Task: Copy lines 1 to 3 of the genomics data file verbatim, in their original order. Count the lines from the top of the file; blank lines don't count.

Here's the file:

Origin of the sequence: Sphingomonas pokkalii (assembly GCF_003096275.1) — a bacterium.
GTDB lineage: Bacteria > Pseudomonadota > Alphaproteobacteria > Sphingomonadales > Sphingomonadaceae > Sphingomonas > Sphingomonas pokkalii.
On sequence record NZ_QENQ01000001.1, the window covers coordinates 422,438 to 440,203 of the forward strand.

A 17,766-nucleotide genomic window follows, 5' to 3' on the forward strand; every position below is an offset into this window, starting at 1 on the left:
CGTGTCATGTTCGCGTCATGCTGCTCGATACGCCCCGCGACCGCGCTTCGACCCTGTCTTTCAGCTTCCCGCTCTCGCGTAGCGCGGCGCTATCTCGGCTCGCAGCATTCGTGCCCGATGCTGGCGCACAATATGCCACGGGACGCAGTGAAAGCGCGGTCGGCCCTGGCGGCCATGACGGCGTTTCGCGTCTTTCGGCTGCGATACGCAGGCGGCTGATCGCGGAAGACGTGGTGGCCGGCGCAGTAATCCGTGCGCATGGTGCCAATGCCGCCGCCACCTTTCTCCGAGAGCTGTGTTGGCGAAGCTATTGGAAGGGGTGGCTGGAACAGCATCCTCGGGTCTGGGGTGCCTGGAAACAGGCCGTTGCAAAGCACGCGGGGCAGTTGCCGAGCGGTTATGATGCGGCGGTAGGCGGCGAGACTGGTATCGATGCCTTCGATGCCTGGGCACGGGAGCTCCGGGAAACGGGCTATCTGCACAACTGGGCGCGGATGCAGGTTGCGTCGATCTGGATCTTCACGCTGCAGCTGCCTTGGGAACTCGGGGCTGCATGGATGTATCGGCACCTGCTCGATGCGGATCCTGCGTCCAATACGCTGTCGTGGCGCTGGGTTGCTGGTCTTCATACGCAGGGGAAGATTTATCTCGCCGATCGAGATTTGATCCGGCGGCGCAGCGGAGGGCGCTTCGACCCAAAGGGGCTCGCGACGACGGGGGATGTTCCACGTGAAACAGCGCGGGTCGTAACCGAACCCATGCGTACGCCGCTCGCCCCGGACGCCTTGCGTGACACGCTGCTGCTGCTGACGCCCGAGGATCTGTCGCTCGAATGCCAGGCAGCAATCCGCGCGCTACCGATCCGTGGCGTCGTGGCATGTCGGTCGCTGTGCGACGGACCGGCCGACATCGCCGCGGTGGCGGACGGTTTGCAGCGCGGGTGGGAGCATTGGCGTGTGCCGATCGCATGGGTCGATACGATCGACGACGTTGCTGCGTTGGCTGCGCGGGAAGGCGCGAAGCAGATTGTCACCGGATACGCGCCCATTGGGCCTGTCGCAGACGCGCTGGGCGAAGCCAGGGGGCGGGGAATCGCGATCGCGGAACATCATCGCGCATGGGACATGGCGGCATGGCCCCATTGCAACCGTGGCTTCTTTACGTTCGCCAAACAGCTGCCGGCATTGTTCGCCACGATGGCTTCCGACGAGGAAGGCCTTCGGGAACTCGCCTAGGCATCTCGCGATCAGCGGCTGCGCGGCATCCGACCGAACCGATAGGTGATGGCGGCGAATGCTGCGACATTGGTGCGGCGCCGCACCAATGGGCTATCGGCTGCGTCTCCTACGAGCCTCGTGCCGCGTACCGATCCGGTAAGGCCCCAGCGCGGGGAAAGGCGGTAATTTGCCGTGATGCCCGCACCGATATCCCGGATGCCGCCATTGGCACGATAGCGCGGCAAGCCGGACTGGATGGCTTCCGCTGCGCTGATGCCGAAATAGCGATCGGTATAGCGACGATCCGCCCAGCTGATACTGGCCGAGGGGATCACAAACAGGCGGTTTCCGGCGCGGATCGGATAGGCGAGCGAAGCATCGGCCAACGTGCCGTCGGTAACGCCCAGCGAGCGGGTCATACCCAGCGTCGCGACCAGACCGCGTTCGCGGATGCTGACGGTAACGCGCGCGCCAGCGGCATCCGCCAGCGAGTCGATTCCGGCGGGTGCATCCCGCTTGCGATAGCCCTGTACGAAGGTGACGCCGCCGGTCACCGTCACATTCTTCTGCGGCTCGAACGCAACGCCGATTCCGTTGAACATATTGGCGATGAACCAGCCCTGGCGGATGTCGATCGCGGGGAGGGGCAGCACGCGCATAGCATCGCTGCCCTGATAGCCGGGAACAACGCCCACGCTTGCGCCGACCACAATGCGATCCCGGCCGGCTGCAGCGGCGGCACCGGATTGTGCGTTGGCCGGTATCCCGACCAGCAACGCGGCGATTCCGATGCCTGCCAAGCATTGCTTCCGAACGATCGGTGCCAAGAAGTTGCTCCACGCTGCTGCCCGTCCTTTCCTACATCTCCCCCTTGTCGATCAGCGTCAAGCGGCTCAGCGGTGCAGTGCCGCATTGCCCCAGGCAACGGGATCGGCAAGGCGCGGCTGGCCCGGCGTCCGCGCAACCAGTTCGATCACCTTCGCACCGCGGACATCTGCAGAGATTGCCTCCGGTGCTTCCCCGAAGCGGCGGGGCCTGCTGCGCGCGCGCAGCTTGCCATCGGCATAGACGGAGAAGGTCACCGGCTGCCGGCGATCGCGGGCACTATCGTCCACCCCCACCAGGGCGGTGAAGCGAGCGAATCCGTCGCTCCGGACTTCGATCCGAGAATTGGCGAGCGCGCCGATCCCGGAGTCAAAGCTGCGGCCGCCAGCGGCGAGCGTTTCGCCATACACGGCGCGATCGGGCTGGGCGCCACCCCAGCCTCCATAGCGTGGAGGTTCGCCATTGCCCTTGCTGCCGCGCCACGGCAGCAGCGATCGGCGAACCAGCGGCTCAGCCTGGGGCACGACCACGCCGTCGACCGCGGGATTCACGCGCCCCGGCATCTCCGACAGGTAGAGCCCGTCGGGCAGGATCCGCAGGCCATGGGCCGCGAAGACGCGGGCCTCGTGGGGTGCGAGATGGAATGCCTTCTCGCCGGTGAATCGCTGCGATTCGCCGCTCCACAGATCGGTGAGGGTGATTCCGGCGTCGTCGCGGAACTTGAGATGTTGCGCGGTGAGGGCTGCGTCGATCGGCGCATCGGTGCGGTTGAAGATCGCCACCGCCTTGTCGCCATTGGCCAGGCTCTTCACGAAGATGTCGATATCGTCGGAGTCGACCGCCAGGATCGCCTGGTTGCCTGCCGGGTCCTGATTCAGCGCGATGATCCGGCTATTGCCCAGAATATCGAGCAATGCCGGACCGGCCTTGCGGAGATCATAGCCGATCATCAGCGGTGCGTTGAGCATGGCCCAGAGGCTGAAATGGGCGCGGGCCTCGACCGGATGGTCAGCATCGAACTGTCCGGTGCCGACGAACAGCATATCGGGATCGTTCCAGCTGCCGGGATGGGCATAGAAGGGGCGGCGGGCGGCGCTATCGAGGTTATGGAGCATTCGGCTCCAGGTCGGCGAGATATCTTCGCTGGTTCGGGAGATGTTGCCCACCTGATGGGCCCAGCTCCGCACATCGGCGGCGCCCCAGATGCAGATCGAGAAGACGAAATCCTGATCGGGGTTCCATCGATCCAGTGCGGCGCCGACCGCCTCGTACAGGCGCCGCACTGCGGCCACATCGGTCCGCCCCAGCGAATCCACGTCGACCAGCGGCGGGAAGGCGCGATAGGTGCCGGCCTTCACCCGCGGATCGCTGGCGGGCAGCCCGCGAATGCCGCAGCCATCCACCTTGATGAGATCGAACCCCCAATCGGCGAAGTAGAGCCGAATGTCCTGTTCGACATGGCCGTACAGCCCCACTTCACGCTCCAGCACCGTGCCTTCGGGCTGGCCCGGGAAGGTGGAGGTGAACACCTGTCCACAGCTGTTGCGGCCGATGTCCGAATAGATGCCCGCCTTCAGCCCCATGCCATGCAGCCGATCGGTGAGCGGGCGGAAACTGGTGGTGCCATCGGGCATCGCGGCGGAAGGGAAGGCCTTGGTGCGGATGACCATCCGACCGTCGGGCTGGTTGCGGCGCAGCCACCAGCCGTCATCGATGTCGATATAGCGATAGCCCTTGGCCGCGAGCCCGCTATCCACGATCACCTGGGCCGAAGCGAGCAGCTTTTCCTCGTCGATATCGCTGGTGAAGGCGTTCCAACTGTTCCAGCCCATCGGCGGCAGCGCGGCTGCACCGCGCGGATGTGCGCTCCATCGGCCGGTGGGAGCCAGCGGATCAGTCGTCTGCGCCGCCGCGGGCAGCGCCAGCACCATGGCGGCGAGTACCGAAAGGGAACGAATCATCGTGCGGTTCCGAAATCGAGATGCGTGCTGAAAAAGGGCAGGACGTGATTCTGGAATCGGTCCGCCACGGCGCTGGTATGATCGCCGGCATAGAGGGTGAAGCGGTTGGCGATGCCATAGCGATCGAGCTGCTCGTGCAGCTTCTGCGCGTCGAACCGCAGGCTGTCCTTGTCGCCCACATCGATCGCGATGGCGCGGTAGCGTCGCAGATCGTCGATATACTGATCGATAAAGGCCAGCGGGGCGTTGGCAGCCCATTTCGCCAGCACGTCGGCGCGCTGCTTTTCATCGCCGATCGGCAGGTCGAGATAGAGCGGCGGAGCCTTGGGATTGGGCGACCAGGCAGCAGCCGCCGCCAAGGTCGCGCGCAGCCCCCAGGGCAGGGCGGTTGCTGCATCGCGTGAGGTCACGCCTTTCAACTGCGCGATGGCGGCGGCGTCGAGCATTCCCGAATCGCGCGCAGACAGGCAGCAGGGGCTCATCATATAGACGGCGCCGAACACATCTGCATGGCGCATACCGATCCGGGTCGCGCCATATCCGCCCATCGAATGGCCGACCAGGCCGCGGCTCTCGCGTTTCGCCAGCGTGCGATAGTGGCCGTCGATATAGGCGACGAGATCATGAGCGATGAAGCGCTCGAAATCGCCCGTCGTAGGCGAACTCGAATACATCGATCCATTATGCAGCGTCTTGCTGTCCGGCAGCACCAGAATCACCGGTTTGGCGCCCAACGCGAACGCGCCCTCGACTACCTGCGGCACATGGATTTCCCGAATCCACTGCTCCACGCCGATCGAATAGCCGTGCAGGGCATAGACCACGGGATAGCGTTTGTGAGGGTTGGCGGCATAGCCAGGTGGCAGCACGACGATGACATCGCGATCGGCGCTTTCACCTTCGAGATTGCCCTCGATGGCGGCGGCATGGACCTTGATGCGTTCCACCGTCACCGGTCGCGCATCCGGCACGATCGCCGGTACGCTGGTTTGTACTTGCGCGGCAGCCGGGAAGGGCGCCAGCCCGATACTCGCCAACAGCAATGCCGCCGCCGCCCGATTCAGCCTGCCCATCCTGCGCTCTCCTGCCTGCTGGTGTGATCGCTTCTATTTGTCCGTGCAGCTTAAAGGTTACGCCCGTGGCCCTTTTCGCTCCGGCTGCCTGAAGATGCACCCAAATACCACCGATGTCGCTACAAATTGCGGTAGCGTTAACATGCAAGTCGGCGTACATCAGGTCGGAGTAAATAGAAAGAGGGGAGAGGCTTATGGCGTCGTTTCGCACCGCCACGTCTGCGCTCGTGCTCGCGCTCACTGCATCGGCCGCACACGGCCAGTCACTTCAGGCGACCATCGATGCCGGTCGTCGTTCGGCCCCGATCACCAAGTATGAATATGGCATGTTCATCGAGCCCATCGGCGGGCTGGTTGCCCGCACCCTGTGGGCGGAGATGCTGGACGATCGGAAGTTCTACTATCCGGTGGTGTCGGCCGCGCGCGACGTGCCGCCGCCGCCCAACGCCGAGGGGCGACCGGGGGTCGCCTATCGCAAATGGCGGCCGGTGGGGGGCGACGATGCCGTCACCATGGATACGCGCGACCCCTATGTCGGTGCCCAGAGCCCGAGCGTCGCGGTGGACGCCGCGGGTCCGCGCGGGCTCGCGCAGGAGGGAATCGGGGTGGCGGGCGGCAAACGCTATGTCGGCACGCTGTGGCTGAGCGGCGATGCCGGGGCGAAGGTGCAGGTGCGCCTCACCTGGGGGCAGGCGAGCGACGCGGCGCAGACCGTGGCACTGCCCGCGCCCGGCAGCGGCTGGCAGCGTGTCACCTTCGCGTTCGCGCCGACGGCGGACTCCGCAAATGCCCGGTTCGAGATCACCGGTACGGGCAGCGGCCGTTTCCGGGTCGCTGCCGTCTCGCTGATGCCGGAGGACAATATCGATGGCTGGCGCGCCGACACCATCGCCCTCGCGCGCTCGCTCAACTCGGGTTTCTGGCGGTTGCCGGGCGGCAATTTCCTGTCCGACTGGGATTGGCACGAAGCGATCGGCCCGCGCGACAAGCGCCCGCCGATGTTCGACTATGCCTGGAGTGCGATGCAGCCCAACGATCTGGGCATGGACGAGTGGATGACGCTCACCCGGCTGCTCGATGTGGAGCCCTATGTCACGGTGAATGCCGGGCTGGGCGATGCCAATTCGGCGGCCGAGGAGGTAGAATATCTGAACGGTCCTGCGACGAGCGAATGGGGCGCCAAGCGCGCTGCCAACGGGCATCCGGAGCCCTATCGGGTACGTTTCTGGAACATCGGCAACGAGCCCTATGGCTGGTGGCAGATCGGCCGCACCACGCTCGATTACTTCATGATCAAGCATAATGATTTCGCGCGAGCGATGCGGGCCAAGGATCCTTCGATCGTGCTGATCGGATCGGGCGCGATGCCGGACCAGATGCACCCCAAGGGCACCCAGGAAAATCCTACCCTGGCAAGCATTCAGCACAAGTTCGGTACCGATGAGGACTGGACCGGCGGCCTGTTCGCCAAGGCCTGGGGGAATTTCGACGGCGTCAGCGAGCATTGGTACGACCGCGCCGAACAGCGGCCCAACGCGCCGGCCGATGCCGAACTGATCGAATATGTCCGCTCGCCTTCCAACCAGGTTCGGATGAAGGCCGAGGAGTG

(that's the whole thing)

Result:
Origin of the sequence: Sphingomonas pokkalii (assembly GCF_003096275.1) — a bacterium.
GTDB lineage: Bacteria > Pseudomonadota > Alphaproteobacteria > Sphingomonadales > Sphingomonadaceae > Sphingomonas > Sphingomonas pokkalii.
On sequence record NZ_QENQ01000001.1, the window covers coordinates 422,438 to 440,203 of the forward strand.